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The FAIR Guiding Principles for scientific data management and stewardship

Overview of attention for article published in Scientific Data, March 2016
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About this Attention Score

  • In the top 5% of all research outputs scored by Altmetric
  • One of the highest-scoring outputs from this source (#2 of 2,418)
  • High Attention Score compared to outputs of the same age (99th percentile)

Citations

dimensions_citation
6170 Dimensions

Readers on

mendeley
5617 Mendeley
citeulike
20 CiteULike
Title
The FAIR Guiding Principles for scientific data management and stewardship
Published in
Scientific Data, March 2016
DOI 10.1038/sdata.2016.18
Pubmed ID
Authors

Mark D. Wilkinson, Michel Dumontier, IJsbrand Jan Aalbersberg, Gabrielle Appleton, Myles Axton, Arie Baak, Niklas Blomberg, Jan-Willem Boiten, Luiz Bonino da Silva Santos, Philip E. Bourne, Jildau Bouwman, Anthony J. Brookes, Tim Clark, Mercè Crosas, Ingrid Dillo, Olivier Dumon, Scott Edmunds, Chris T. Evelo, Richard Finkers, Alejandra Gonzalez-Beltran, Alasdair J.G. Gray, Paul Groth, Carole Goble, Jeffrey S. Grethe, Jaap Heringa, Peter A.C ’t Hoen, Rob Hooft, Tobias Kuhn, Ruben Kok, Joost Kok, Scott J. Lusher, Maryann E. Martone, Albert Mons, Abel L. Packer, Bengt Persson, Philippe Rocca-Serra, Marco Roos, Rene van Schaik, Susanna-Assunta Sansone, Erik Schultes, Thierry Sengstag, Ted Slater, George Strawn, Morris A. Swertz, Mark Thompson, Johan van der Lei, Erik van Mulligen, Jan Velterop, Andra Waagmeester, Peter Wittenburg, Katherine Wolstencroft, Jun Zhao, Barend Mons

Abstract

There is an urgent need to improve the infrastructure supporting the reuse of scholarly data. A diverse set of stakeholders-representing academia, industry, funding agencies, and scholarly publishers-have come together to design and jointly endorse a concise and measureable set of principles that we refer to as the FAIR Data Principles. The intent is that these may act as a guideline for those wishing to enhance the reusability of their data holdings. Distinct from peer initiatives that focus on the human scholar, the FAIR Principles put specific emphasis on enhancing the ability of machines to automatically find and use the data, in addition to supporting its reuse by individuals. This Comment is the first formal publication of the FAIR Principles, and includes the rationale behind them, and some exemplar implementations in the community.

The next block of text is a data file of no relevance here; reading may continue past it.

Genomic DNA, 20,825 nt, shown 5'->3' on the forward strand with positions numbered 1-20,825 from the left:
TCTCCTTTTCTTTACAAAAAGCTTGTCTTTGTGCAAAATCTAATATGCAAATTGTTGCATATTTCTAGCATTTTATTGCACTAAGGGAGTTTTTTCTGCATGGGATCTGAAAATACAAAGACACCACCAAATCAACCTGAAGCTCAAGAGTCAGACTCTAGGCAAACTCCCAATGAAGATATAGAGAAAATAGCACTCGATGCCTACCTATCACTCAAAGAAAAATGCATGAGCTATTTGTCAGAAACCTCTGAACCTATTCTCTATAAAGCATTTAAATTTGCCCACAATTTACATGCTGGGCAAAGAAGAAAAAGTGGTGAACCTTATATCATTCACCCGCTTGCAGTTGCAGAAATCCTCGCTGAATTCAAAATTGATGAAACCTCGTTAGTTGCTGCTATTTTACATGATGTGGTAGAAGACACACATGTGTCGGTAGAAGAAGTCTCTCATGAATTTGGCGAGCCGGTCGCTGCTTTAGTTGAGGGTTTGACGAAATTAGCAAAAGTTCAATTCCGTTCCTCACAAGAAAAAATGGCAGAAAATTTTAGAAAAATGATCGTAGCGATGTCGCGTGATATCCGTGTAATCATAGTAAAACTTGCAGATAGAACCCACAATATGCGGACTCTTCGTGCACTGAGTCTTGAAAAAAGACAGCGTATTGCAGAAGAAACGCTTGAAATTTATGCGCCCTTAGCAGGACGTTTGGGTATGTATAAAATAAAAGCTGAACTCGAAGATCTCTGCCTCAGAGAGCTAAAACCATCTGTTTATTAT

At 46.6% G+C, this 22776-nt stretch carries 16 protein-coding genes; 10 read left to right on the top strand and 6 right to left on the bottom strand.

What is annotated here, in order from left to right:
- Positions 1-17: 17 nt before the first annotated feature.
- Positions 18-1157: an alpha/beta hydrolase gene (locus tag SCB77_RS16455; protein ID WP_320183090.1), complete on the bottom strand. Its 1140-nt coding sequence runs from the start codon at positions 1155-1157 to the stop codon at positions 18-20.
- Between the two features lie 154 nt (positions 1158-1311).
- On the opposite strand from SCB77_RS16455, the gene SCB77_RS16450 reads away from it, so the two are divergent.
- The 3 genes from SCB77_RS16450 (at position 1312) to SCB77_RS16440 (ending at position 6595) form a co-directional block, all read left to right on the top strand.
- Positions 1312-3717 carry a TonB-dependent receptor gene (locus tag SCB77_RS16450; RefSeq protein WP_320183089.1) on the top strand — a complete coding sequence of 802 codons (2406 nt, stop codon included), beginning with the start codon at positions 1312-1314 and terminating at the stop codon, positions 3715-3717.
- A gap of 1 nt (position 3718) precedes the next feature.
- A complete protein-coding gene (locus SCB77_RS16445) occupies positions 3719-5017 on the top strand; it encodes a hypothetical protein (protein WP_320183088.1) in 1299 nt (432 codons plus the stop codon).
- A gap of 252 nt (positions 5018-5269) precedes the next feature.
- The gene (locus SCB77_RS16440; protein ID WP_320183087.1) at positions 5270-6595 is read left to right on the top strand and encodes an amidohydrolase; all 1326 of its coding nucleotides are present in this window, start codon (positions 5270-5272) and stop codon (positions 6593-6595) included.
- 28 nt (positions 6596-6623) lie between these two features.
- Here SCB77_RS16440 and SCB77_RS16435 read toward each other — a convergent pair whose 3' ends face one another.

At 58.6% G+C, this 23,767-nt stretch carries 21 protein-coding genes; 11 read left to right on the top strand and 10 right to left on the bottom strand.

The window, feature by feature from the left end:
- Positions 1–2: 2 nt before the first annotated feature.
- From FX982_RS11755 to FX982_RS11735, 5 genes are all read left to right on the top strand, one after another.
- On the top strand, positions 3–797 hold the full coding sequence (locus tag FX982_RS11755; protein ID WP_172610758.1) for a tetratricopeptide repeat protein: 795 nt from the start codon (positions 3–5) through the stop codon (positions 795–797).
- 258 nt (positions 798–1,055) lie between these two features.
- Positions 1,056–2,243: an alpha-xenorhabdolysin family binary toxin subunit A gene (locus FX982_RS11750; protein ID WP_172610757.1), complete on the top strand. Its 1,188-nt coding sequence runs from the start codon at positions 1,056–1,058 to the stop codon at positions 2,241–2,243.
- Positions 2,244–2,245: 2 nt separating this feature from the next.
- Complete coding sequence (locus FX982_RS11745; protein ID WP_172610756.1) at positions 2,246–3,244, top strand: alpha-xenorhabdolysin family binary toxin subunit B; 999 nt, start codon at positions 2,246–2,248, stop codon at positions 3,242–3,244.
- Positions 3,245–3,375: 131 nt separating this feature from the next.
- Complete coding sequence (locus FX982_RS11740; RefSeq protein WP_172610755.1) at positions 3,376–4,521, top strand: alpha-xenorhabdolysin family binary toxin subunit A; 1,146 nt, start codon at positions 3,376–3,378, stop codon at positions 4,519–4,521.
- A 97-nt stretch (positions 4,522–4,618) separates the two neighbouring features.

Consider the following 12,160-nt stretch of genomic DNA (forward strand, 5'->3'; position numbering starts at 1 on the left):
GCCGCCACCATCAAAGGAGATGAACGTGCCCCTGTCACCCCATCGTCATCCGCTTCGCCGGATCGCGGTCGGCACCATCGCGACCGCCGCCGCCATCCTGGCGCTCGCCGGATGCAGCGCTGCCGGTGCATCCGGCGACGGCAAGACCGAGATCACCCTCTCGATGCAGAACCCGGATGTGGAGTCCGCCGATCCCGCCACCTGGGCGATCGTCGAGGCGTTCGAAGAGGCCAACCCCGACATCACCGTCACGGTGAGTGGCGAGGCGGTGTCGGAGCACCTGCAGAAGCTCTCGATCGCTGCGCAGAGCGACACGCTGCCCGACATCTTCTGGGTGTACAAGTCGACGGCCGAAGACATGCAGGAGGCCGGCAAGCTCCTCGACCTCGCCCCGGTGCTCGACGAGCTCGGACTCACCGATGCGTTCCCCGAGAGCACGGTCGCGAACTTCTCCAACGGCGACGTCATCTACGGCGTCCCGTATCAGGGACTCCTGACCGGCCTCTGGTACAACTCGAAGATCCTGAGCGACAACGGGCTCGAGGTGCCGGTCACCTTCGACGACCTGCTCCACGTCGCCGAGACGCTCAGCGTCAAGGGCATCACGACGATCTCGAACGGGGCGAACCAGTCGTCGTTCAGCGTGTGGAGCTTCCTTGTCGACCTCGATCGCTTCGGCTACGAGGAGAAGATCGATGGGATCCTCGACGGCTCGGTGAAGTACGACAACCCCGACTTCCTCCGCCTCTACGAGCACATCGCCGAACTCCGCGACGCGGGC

Twitter Demographics

The data shown below were collected from the profiles of 980 tweeters who shared this research output. Click here to find out more about how the information was compiled.

Mendeley readers

The data shown below were compiled from readership statistics for 5,617 Mendeley readers of this research output. Click here to see the associated Mendeley record.

Geographical breakdown

Country Count As %
Netherlands 21 <1%
United States 18 <1%
Spain 11 <1%
United Kingdom 8 <1%
Australia 4 <1%
Canada 4 <1%
Germany 4 <1%
Switzerland 3 <1%
Japan 3 <1%
Other 26 <1%
Unknown 5515 98%

Demographic breakdown

Readers by professional status Count As %
Researcher 1197 21%
Student > Ph. D. Student 961 17%
Student > Master 665 12%
Other 349 6%
Student > Bachelor 340 6%
Other 1003 18%
Unknown 1102 20%
Readers by discipline Count As %
Agricultural and Biological Sciences 644 11%
Computer Science 621 11%
Biochemistry, Genetics and Molecular Biology 407 7%
Medicine and Dentistry 307 5%
Social Sciences 288 5%
Other 1863 33%
Unknown 1487 26%

Attention Score in Context

This research output has an Altmetric Attention Score of 2038. This is our high-level measure of the quality and quantity of online attention that it has received. This Attention Score, as well as the ranking and number of research outputs shown below, was calculated when the research output was last mentioned on 02 December 2022.
All research outputs
#3,650
of 22,605,515 outputs
Outputs from Scientific Data
#2
of 2,418 outputs
Outputs of similar age
#35
of 279,826 outputs
Outputs of similar age from Scientific Data
#1
of 1 outputs
Altmetric has tracked 22,605,515 research outputs across all sources so far. Compared to these this one has done particularly well and is in the 99th percentile: it's in the top 5% of all research outputs ever tracked by Altmetric.
So far Altmetric has tracked 2,418 research outputs from this source. They typically receive a lot more attention than average, with a mean Attention Score of 24.7. This one has done particularly well, scoring higher than 99% of its peers.
Older research outputs will score higher simply because they've had more time to accumulate mentions. To account for age we can compare this Altmetric Attention Score to the 279,826 tracked outputs that were published within six weeks on either side of this one in any source. This one has done particularly well, scoring higher than 99% of its contemporaries.
We're also able to compare this research output to 1 others from the same source and published within six weeks on either side of this one. This one has scored higher than all of them